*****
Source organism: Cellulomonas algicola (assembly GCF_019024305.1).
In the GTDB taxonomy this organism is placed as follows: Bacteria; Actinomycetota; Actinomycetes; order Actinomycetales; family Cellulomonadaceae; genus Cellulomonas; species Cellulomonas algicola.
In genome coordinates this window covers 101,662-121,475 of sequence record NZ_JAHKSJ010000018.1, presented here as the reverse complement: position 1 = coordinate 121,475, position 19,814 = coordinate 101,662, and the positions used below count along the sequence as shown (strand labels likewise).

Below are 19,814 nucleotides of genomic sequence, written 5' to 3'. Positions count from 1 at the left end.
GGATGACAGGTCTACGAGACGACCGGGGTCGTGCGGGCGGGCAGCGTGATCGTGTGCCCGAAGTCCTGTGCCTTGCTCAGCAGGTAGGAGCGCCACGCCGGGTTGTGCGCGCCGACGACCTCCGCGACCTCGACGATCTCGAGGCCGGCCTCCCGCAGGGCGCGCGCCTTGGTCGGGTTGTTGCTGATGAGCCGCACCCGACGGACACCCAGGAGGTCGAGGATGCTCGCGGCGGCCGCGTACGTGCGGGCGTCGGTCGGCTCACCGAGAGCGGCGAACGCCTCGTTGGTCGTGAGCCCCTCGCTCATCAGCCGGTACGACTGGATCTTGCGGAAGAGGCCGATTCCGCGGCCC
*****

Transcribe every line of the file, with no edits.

Source organism: Cellulomonas algicola (assembly GCF_019024305.1).
In the GTDB taxonomy this organism is placed as follows: Bacteria; Actinomycetota; Actinomycetes; order Actinomycetales; family Cellulomonadaceae; genus Cellulomonas; species Cellulomonas algicola.
In genome coordinates this window covers 101,662-121,475 of sequence record NZ_JAHKSJ010000018.1, presented here as the reverse complement: position 1 = coordinate 121,475, position 19,814 = coordinate 101,662, and the positions used below count along the sequence as shown (strand labels likewise).

Below are 19,814 nucleotides of genomic sequence, written 5' to 3'. Positions count from 1 at the left end.
GGATGACAGGTCTACGAGACGACCGGGGTCGTGCGGGCGGGCAGCGTGATCGTGTGCCCGAAGTCCTGTGCCTTGCTCAGCAGGTAGGAGCGCCACGCCGGGTTGTGCGCGCCGACGACCTCCGCGACCTCGACGATCTCGAGGCCGGCCTCCCGCAGGGCGCGCGCCTTGGTCGGGTTGTTGCTGATGAGCCGCACCCGACGGACACCCAGGAGGTCGAGGATGCTCGCGGCGGCCGCGTACGTGCGGGCGTCGGTCGGCTCACCGAGAGCGGCGAACGCCTCGTTGGTCGTGAGCCCCTCGCTCATCAGCCGGTACGACTGGATCTTGCGGAAGAGGCCGATTCCGCGGCCC